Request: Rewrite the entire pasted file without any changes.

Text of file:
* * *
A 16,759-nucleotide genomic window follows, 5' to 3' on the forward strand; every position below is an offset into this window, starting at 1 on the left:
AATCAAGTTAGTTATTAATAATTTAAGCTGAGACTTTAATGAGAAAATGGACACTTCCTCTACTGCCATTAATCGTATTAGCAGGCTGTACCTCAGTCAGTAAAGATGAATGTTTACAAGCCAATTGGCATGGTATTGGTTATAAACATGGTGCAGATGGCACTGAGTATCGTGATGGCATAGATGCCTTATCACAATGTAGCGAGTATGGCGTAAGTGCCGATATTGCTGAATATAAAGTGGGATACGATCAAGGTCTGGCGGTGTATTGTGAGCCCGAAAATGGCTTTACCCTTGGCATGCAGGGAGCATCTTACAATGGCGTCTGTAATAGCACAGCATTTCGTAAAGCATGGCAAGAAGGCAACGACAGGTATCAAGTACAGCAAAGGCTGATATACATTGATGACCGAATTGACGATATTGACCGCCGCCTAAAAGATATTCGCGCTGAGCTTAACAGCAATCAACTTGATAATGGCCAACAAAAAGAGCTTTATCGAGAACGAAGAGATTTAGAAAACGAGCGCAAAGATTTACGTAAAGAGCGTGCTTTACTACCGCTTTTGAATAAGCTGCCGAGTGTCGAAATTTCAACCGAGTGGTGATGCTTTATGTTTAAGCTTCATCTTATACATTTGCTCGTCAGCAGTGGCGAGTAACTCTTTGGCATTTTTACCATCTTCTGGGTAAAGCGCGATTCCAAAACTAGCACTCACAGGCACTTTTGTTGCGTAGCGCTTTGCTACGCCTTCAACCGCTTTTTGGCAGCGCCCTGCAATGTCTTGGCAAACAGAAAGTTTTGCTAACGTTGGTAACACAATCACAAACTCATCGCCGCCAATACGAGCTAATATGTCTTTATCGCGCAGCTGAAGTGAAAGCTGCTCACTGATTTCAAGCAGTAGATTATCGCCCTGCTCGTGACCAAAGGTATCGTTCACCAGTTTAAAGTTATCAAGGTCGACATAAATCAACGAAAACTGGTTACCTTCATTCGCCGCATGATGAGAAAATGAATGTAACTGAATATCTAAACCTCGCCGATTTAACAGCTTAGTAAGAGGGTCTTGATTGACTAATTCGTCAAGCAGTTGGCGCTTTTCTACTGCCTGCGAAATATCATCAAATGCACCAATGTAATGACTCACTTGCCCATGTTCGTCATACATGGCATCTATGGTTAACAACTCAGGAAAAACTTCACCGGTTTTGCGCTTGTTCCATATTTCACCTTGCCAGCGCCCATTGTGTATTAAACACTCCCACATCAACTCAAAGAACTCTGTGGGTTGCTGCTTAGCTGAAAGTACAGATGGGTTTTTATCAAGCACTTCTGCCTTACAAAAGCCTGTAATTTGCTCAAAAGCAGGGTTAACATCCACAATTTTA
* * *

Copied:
A 16,759-nucleotide genomic window follows, 5' to 3' on the forward strand; every position below is an offset into this window, starting at 1 on the left:
AATCAAGTTAGTTATTAATAATTTAAGCTGAGACTTTAATGAGAAAATGGACACTTCCTCTACTGCCATTAATCGTATTAGCAGGCTGTACCTCAGTCAGTAAAGATGAATGTTTACAAGCCAATTGGCATGGTATTGGTTATAAACATGGTGCAGATGGCACTGAGTATCGTGATGGCATAGATGCCTTATCACAATGTAGCGAGTATGGCGTAAGTGCCGATATTGCTGAATATAAAGTGGGATACGATCAAGGTCTGGCGGTGTATTGTGAGCCCGAAAATGGCTTTACCCTTGGCATGCAGGGAGCATCTTACAATGGCGTCTGTAATAGCACAGCATTTCGTAAAGCATGGCAAGAAGGCAACGACAGGTATCAAGTACAGCAAAGGCTGATATACATTGATGACCGAATTGACGATATTGACCGCCGCCTAAAAGATATTCGCGCTGAGCTTAACAGCAATCAACTTGATAATGGCCAACAAAAAGAGCTTTATCGAGAACGAAGAGATTTAGAAAACGAGCGCAAAGATTTACGTAAAGAGCGTGCTTTACTACCGCTTTTGAATAAGCTGCCGAGTGTCGAAATTTCAACCGAGTGGTGATGCTTTATGTTTAAGCTTCATCTTATACATTTGCTCGTCAGCAGTGGCGAGTAACTCTTTGGCATTTTTACCATCTTCTGGGTAAAGCGCGATTCCAAAACTAGCACTCACAGGCACTTTTGTTGCGTAGCGCTTTGCTACGCCTTCAACCGCTTTTTGGCAGCGCCCTGCAATGTCTTGGCAAACAGAAAGTTTTGCTAACGTTGGTAACACAATCACAAACTCATCGCCGCCAATACGAGCTAATATGTCTTTATCGCGCAGCTGAAGTGAAAGCTGCTCACTGATTTCAAGCAGTAGATTATCGCCCTGCTCGTGACCAAAGGTATCGTTCACCAGTTTAAAGTTATCAAGGTCGACATAAATCAACGAAAACTGGTTACCTTCATTCGCCGCATGATGAGAAAATGAATGTAACTGAATATCTAAACCTCGCCGATTTAACAGCTTAGTAAGAGGGTCTTGATTGACTAATTCGTCAAGCAGTTGGCGCTTTTCTACTGCCTGCGAAATATCATCAAATGCACCAATGTAATGACTCACTTGCCCATGTTCGTCATACATGGCATCTATGGTTAACAACTCAGGAAAAACTTCACCGGTTTTGCGCTTGTTCCATATTTCACCTTGCCAGCGCCCATTGTGTATTAAACACTCCCACATCAACTCAAAGAACTCTGTGGGTTGCTGCTTAGCTGAAAGTACAGATGGGTTTTTATCAAGCACTTCTGCCTTACAAAAGCCTGTAATTTGCTCAAAAGCAGGGTTAACATCCACAATTTTA